The Velar does, however, offer interior color choices and finishings not available on the Sport. Specifically, there’s a unique "Dapple Grey Premium Textile" unlike anything currently available on a new car. It’s refreshing to see a car brand offer a luxurious alternative to leather.
The two differ more considerably in terms of space. There’s a much higher seating position in the Sport, which is indeed more in keeping with the range-topping Range Rover model (which itself is a completely different SUV, but we’ll save those comparisons to another day). Despite this, the Sport has more headroom, which should be expected given the taller greenhouse. In terms of backseat legroom, the Velar essentially has the same amount, but its narrower width means it’ll be squishier with three people across.
In terms of cargo space, the Velar actually has more maximum space at 70.1 cu ft., making it one of the most generously sized SUVs in the "compact" luxury segment. By comparison, the Sport has only 62.2 cu ft. This difference could be because of its beefier off-road mechanicals underneath, or the fact that its third-row seat is taking up extra space while folded. Ah yes, that third-row seat. It exists, which may be beneficial, but don’t count on putting especially large humans back there.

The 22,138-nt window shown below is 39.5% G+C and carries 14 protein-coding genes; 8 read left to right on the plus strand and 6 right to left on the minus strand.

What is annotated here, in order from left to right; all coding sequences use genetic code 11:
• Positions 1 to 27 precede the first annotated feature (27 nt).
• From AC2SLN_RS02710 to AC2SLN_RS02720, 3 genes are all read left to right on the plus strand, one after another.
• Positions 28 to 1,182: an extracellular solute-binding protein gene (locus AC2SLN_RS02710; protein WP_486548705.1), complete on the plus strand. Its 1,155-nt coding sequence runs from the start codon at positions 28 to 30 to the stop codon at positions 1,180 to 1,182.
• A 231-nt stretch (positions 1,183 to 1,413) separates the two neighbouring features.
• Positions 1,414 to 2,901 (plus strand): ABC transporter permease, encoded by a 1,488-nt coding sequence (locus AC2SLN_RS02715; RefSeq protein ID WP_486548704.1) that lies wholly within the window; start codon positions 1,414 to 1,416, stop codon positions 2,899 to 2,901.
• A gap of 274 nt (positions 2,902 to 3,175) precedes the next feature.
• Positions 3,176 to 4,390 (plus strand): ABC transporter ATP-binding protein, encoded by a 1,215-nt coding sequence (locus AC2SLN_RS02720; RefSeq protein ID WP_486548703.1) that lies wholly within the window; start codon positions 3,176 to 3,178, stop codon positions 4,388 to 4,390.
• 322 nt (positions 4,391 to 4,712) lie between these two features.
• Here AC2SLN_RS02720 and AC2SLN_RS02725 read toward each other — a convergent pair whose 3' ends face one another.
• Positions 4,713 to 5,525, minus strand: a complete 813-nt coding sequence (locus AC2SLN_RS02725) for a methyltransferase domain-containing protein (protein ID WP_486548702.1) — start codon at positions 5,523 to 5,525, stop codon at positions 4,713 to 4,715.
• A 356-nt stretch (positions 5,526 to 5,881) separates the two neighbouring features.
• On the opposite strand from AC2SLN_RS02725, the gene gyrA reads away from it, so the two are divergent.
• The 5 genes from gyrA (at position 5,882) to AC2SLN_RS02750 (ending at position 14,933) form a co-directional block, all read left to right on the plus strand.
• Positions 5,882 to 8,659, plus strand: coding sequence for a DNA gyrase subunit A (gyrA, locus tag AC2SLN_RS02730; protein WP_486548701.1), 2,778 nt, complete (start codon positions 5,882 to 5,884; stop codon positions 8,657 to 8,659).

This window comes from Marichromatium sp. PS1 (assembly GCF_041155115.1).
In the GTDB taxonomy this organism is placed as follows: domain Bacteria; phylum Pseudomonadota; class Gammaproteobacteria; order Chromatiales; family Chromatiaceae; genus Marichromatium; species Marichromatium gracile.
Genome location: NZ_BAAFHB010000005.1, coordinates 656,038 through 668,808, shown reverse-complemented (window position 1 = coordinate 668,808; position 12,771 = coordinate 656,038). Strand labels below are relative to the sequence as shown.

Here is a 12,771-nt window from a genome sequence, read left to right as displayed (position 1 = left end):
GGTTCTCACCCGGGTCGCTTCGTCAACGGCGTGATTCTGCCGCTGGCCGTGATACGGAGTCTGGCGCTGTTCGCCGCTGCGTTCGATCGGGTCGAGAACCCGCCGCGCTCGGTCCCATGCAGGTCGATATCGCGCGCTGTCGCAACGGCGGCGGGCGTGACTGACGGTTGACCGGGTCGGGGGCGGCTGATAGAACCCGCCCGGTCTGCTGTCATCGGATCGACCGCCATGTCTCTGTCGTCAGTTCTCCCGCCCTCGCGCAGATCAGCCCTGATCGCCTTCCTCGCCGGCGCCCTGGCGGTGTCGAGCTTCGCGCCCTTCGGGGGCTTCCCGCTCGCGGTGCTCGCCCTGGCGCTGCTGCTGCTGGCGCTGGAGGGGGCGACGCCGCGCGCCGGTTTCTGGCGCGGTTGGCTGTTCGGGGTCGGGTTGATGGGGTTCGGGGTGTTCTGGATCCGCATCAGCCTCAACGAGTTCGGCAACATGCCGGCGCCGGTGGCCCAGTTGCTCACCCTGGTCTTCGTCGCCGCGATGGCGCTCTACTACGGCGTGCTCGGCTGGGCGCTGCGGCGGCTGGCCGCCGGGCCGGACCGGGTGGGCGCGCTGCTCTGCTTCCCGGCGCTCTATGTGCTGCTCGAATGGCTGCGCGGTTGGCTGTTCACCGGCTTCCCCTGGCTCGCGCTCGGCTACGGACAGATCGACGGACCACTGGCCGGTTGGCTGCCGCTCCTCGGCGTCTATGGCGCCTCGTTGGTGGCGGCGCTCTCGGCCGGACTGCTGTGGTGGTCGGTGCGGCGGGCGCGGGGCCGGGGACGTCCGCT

Here’s where things really start to diverge. Simply put, the Sport is heavier, more powerful and more capable off-road. The lighter Velar makes do with smaller, more efficient engines and is more suited to on-road duty. See the 2018 Range Rover Sport models for sale near you
The new Velar comes with a choice of three engines. There are a pair of 2.0-liter turbocharged 4-cylinder engines: the P250 gasoline (247 horsepower, 269 lb-ft of torque) and D180 diesel (180 hp, 317 lb-ft). Then there’s the P380 supercharged gasoline V6 good for 380 hp and 332 lb-ft. All have all-wheel drive as well as Land Rover’s Terrain Response off-road settings and an available air suspension that can raise the Velar to greater heights. These elements are shared by the Range Rover Sport, which is nevertheless the more capable off-roader.